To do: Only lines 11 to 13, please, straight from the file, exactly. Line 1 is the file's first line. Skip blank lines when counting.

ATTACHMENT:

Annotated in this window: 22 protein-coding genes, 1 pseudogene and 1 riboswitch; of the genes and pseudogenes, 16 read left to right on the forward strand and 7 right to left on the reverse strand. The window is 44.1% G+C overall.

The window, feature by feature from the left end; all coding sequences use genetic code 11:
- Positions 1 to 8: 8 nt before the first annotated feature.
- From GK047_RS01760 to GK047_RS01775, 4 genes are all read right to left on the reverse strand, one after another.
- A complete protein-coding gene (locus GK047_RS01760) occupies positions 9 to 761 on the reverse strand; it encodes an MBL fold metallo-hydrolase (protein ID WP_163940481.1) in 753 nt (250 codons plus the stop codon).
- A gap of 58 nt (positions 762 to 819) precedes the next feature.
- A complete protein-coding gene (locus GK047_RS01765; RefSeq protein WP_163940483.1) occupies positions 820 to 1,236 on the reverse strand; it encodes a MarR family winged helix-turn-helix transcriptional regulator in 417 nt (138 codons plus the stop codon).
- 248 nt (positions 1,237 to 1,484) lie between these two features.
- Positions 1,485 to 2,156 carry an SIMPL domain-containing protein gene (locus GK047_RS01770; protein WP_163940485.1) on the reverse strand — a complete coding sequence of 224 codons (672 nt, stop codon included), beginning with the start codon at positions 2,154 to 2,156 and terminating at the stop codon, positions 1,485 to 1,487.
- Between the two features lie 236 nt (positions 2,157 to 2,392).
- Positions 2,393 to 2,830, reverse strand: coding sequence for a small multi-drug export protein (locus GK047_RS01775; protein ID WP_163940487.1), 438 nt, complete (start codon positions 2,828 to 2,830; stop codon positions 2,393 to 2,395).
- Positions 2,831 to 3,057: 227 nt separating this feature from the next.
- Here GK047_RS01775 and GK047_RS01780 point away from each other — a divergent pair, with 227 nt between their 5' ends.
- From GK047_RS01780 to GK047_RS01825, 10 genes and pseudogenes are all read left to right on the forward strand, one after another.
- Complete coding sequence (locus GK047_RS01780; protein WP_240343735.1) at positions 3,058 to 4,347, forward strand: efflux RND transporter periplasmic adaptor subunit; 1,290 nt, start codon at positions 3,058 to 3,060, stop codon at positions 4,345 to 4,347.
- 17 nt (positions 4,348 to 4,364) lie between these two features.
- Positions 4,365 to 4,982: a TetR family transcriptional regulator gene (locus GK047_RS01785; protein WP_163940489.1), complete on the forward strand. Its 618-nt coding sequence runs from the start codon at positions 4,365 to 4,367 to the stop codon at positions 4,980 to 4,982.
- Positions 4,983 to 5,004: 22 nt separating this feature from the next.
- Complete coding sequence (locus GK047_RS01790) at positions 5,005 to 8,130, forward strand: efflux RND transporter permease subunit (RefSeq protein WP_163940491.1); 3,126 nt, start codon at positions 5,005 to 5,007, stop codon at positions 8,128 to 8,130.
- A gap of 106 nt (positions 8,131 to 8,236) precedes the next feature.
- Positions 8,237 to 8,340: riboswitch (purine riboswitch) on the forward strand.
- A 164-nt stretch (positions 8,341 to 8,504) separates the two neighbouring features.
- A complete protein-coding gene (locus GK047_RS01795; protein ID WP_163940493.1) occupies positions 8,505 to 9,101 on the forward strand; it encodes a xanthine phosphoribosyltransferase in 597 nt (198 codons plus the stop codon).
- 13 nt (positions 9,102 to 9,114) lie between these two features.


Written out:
- Positions 2,393 to 2,830, reverse strand: coding sequence for a small multi-drug export protein (locus GK047_RS01775; protein ID WP_163940487.1), 438 nt, complete (start codon positions 2,828 to 2,830; stop codon positions 2,393 to 2,395).
- Positions 2,831 to 3,057: 227 nt separating this feature from the next.
- Here GK047_RS01775 and GK047_RS01780 point away from each other — a divergent pair, with 227 nt between their 5' ends.